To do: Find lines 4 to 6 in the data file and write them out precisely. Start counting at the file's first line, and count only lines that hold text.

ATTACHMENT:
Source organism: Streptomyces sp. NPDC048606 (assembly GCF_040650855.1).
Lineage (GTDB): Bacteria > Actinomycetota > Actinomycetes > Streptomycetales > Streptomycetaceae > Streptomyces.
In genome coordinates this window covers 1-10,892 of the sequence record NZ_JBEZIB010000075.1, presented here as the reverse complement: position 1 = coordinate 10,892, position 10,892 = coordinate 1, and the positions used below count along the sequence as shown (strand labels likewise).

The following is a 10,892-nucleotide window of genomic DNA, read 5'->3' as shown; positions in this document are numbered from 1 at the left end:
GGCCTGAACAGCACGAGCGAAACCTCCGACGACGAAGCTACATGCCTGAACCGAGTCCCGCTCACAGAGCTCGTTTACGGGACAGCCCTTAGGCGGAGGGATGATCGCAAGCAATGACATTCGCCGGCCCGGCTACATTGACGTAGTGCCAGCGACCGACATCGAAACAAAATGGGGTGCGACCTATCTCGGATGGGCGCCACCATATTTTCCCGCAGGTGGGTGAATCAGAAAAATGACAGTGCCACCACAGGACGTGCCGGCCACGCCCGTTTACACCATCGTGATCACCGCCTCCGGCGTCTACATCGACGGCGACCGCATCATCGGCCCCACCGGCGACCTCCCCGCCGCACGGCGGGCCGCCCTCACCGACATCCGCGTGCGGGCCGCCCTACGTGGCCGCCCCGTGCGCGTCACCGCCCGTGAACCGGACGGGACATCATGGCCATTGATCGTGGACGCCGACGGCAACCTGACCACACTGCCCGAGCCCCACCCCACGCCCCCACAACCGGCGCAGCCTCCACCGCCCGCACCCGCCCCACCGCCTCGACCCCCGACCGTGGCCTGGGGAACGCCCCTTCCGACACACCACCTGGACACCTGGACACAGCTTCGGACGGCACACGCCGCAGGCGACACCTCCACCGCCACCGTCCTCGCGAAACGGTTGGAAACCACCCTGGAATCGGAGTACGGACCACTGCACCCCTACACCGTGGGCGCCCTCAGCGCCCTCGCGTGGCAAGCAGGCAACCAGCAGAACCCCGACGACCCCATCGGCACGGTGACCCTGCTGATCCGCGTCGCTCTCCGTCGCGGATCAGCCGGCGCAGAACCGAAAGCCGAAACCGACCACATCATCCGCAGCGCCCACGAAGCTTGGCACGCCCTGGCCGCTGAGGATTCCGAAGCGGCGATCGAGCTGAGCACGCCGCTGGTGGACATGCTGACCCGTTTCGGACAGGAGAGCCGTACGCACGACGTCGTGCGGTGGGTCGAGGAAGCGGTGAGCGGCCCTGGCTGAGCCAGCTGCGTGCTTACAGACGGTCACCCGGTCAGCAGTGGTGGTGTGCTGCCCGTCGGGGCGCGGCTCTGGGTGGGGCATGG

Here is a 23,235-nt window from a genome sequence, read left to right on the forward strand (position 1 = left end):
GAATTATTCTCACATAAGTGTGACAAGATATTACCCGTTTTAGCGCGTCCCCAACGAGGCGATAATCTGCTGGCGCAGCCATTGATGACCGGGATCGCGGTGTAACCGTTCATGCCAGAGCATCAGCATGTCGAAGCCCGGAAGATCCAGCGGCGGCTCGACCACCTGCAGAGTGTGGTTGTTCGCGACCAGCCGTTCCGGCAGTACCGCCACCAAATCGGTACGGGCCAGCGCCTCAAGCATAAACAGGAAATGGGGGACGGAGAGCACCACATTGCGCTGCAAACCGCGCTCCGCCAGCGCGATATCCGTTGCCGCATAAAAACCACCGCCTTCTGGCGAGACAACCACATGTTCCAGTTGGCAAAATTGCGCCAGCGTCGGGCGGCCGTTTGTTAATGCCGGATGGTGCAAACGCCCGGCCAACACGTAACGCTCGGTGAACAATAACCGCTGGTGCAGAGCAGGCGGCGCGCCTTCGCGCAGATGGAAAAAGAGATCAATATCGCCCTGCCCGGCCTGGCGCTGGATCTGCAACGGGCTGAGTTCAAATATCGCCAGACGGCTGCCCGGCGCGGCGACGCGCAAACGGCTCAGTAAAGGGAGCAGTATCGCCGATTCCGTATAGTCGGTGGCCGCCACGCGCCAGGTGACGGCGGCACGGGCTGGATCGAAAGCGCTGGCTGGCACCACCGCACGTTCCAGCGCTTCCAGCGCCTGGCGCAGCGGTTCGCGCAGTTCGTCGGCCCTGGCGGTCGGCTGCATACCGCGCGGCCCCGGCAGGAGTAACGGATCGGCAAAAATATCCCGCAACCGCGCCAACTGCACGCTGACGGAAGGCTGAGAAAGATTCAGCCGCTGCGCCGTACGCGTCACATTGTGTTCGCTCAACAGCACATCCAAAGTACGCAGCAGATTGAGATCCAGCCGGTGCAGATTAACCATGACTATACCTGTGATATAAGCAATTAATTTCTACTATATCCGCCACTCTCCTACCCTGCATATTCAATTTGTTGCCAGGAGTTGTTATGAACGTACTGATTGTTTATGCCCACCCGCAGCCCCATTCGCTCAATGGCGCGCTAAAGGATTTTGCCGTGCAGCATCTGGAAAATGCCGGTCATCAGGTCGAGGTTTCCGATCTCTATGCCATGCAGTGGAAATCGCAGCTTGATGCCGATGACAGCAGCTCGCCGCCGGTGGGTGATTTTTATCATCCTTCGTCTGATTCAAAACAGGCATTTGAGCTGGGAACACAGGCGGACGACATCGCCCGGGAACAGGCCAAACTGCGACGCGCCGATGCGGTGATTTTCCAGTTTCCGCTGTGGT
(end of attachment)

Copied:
The following is a 10,892-nucleotide window of genomic DNA, read 5'->3' as shown; positions in this document are numbered from 1 at the left end:
GGCCTGAACAGCACGAGCGAAACCTCCGACGACGAAGCTACATGCCTGAACCGAGTCCCGCTCACAGAGCTCGTTTACGGGACAGCCCTTAGGCGGAGGGATGATCGCAAGCAATGACATTCGCCGGCCCGGCTACATTGACGTAGTGCCAGCGACCGACATCGAAACAAAATGGGGTGCGACCTATCTCGGATGGGCGCCACCATATTTTCCCGCAGGTGGGTGAATCAGAAAAATGACAGTGCCACCACAGGACGTGCCGGCCACGCCCGTTTACACCATCGTGATCACCGCCTCCGGCGTCTACATCGACGGCGACCGCATCATCGGCCCCACCGGCGACCTCCCCGCCGCACGGCGGGCCGCCCTCACCGACATCCGCGTGCGGGCCGCCCTACGTGGCCGCCCCGTGCGCGTCACCGCCCGTGAACCGGACGGGACATCATGGCCATTGATCGTGGACGCCGACGGCAACCTGACCACACTGCCCGAGCCCCACCCCACGCCCCCACAACCGGCGCAGCCTCCACCGCCCGCACCCGCCCCACCGCCTCGACCCCCGACCGTGGCCTGGGGAACGCCCCTTCCGACACACCACCTGGACACCTGGACACAGCTTCGGACGGCACACGCCGCAGGCGACACCTCCACCGCCACCGTCCTCGCGAAACGGTTGGAAACCACCCTGGAATCGGAGTACGGACCACTGCACCCCTACACCGTGGGCGCCCTCAGCGCCCTCGCGTGGCAAGCAGGCAACCAGCAGAACCCCGACGACCCCATCGGCACGGTGACCCTGCTGATCCGCGTCGCTCTCCGTCGCGGATCAGCCGGCGCAGAACCGAAAGCCGAAACCGACCACATCATCCGCAGCGCCCACGAAGCTTGGCACGCCCTGGCCGCTGAGGATTCCGAAGCGGCGATCGAGCTGAGCACGCCGCTGGTGGACATGCTGACCCGTTTCGGACAGGAGAGCCGTACGCACGACGTCGTGCGGTGGGTCGAGGAAGCGGTGAGCGGCCCTGGCTGAGCCAGCTGCGTGCTTACAGACGGTCACCCGGTCAGCAGTGGTGGTGTGCTGCCCGTCGGGGCGCGGCTCTGGGTGGGGCATGG

Here is a 23,235-nt window from a genome sequence, read left to right on the forward strand (position 1 = left end):